The next question to be considered is, what was there new in the described process? The whole process of forming and making a set or case of teeth, including the plate, gums, and teeth, is fully described in the Cummings patent, and this process is so fully described in the case of Vulcanite Company vs. Smith that it becomes unnecessary to repeat it here. It is sufficient to state that in view of the state of the art there was nothing substantially new in that process until we reach this part of the description :

The teeth are provided with pins projecting therefrom in such manner that the rubber which is to constitute the plate will close around them, and by means of them hold or secure the teeth permanently in position. The plaster-mold, with the teeth adhering therein, as just described, is now filled with soft rubber, a little at a time, pressed in with the finger, or in any other convenient way; and care is to be taken that the rubber is made to completely fit into the cavities and around the protuberances, including the pins, and is filled in to the thickness or depth desired to form the plate. I then lock the rubber plate in position by shutting the other half of the plaster-mold over it to insure its retaining its exact form while warming, and then heat or bake it in an oven, or in any other suitable way. The soft rubber or gum, so inserted in the mold, is to be compounded with sulphur, rubber, &c., in the manner prescribed in the patent of Nelson Goodyear, dated May 6, 1851, for making hard rubber, and is to be subjected to sufficient heat to vulcanize or harden it, substantially as directed in that patent. It is also to be colored in imitation of the natural gums, by mixing it with vermillion, or other suitable coloring matter, while in the soft state. After the plato has been beated sufficiently to harden it or convert it into hard rubber or “vulcanite," so called, the mold is removed and the plate is polished ready for use.

It will thus be seen that an essential element of the described product is "a plate of hard rubber or vulcanite,” in which the teeth are embedded; and an essential ingredient in the described process is the soft rubber or gum, compounded with sulphur, rubber, &c., in the manner prescribed in the patent of Nelson Goodyear for making hard rubber, and that an essential step in the described process is the subjecting the compound of soft rubber or gum with sulphur "to sufficient heat to vulcanize or harden it, substantially as described in that patent” (i. e. the patent of Nelson Goodyear, of May 6, A. D. 1851).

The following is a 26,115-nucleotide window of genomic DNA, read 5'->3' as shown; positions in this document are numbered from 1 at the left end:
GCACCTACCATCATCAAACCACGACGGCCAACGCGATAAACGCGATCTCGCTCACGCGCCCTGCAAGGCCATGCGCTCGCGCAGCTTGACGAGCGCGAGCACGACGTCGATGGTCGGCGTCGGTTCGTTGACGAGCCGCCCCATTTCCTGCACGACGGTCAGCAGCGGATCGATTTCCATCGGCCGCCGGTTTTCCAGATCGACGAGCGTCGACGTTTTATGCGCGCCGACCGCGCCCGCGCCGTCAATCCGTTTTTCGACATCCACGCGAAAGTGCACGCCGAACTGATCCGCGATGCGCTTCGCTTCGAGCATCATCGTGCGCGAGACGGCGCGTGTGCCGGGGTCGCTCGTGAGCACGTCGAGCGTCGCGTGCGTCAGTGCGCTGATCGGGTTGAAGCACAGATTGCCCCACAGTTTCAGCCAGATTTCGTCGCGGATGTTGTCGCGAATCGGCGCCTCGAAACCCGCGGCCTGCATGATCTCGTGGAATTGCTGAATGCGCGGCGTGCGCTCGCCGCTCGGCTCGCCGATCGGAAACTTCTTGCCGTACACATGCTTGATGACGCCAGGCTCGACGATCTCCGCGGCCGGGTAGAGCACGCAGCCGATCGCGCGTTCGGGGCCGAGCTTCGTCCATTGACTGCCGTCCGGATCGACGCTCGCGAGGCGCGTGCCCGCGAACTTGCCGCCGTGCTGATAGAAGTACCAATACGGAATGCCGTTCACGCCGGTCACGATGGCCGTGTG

The equivalent of that product thus made by that process must there. fore contain the equivalent of the plate of hard rubber, made and manipulated by a process equivalent to the described process of yom. pounding a gum with sulphur, and applying it, and molding it, and incorporating it with the teeth and gums when in a soft state, and then subjecting it to heat, to harden and vulcanize it, in the manner described in the Goodyear patent, or in some equivalent manner, or by some equivalent process.

The defendants use, in making their set of artificial teeth, a plate made of " celluloid," substantially a new material, discovered and patented since the date of the Cummings invention. Tbis substance is compounded of cellulose or vegetable fibre and camphor. No rubber or other equivalent gum, and no sulphur or equivalent for sulphur in the process, enter into its ingredients. It is not a vulcanizable compound, and contains no vulcanizing agents in its composition. The camphor in its composition, instead of being a vulcanizing agent, causes the composition to soften instead of harden under the influence of heat. The product when compounded, and before being subjected to heat, is not soft, like soft rubber under like conditions, but hard. In the manipu. lation of this material, the process of making a set of teeth, composed of the plate and teeth and gums, is an entirely different process from the process described in the Cummings patent, when compared with that part of the Cummings process which was new in the state of art and the novelty of which part gave to the Cummings process, when .considered as a whole, the ingredient of novelty and patentability. It is not placed in the mold in a soft, plastic condition, " a little at a time, pressed in with the finger, or in any other convenient way," but in a hard, rigid conditiou, like horn, or bone, or ivory. It is then subjected to heat, not to vulcanize or harden, but to soften it. It afterward, on being cooled or restored to its original temperature, returns to its orig. inal condition as a hard substance, as when first placed in the mold. No vulcanizing process, or even process of hardening by heat, and no equivalent for any such process, is practiced. In the light of these comparisons it appears evident to the court that the use of celluloid in the manufacture of sets of artificial teeth, as practiced by the defend. ants, and the manufacture itself, the set or plate of teeth, differ as much both as to process and product, from the process and product described and claimed in the Cummings patent, as that process and that product differed from those previous manufactures which existed before the Cum. mings invention, and were unsuccessfully relied upon as anticipating it.